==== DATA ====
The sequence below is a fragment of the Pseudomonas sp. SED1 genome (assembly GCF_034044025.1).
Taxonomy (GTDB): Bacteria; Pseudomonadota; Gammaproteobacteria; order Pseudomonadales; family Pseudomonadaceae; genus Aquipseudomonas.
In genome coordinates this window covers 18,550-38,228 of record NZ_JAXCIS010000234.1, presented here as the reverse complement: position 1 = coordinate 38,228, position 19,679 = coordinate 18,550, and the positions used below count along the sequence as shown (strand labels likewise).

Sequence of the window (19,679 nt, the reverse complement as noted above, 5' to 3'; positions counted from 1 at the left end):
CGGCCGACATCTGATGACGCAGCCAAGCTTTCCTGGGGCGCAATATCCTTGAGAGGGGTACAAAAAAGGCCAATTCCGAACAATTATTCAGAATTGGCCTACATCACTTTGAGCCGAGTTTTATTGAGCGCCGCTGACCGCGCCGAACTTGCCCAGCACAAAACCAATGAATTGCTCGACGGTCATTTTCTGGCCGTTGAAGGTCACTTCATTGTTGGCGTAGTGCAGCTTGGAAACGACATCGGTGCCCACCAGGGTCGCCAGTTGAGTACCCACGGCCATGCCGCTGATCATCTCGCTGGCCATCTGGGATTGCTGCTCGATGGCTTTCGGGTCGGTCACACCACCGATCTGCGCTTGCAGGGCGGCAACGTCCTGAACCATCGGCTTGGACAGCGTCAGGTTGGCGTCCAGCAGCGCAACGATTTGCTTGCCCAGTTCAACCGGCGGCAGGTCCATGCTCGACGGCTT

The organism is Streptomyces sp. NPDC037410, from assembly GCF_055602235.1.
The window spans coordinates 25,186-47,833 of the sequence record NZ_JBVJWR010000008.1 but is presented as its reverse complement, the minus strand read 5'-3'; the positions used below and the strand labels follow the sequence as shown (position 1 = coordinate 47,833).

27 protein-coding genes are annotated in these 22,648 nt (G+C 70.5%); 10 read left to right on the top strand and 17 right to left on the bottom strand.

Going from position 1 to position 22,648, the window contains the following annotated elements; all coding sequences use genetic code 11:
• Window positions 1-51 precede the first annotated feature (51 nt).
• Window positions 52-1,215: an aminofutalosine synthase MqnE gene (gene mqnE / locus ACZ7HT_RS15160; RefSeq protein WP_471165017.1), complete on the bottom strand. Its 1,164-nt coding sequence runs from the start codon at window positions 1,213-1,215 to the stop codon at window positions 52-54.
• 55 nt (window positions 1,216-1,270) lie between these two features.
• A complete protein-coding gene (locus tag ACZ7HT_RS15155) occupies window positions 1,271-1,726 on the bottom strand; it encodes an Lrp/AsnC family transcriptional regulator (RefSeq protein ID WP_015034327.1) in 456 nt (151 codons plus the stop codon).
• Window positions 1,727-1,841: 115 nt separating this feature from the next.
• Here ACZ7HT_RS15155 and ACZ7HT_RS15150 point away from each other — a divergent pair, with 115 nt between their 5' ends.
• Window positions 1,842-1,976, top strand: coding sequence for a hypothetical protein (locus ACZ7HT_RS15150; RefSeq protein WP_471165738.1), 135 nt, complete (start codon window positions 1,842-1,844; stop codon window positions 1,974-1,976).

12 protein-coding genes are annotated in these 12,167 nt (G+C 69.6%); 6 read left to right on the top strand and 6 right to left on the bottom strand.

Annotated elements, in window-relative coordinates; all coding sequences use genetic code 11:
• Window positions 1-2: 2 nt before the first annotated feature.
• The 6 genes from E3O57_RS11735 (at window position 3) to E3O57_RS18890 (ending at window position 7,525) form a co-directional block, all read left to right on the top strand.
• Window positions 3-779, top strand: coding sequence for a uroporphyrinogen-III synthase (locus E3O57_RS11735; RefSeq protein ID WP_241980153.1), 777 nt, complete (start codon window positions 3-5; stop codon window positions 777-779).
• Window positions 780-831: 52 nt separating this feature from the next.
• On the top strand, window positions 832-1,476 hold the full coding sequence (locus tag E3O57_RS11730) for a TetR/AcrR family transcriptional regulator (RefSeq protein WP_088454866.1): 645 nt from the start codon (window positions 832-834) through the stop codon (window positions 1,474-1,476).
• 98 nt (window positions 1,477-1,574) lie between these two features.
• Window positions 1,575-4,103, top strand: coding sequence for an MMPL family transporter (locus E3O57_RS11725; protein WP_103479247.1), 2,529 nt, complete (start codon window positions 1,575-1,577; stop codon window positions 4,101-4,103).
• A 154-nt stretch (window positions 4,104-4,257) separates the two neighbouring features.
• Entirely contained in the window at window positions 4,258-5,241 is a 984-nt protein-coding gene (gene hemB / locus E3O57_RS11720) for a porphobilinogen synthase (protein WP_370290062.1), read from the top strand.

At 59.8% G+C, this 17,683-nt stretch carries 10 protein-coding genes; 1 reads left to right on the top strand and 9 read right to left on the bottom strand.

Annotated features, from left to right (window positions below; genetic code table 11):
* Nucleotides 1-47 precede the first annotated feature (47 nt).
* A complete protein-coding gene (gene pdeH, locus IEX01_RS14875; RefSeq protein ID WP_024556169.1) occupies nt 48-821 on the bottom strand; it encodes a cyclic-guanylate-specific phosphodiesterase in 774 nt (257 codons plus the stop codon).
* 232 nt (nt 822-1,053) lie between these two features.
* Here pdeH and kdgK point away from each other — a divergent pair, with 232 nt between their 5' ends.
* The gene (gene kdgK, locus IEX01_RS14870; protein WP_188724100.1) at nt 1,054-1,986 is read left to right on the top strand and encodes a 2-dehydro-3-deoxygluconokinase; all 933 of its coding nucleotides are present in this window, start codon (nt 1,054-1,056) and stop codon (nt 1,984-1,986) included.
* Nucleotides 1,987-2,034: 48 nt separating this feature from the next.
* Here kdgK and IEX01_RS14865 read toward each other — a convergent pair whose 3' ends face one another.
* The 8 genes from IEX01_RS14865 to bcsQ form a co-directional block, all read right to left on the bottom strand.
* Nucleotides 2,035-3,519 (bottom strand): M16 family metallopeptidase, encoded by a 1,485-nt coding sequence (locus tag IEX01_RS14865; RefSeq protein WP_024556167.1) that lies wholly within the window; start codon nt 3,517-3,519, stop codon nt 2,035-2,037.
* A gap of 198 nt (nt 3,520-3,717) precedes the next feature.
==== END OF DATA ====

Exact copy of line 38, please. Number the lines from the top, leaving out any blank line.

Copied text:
* Nucleotides 2,035-3,519 (bottom strand): M16 family metallopeptidase, encoded by a 1,485-nt coding sequence (locus tag IEX01_RS14865; RefSeq protein WP_024556167.1) that lies wholly within the window; start codon nt 3,517-3,519, stop codon nt 2,035-2,037.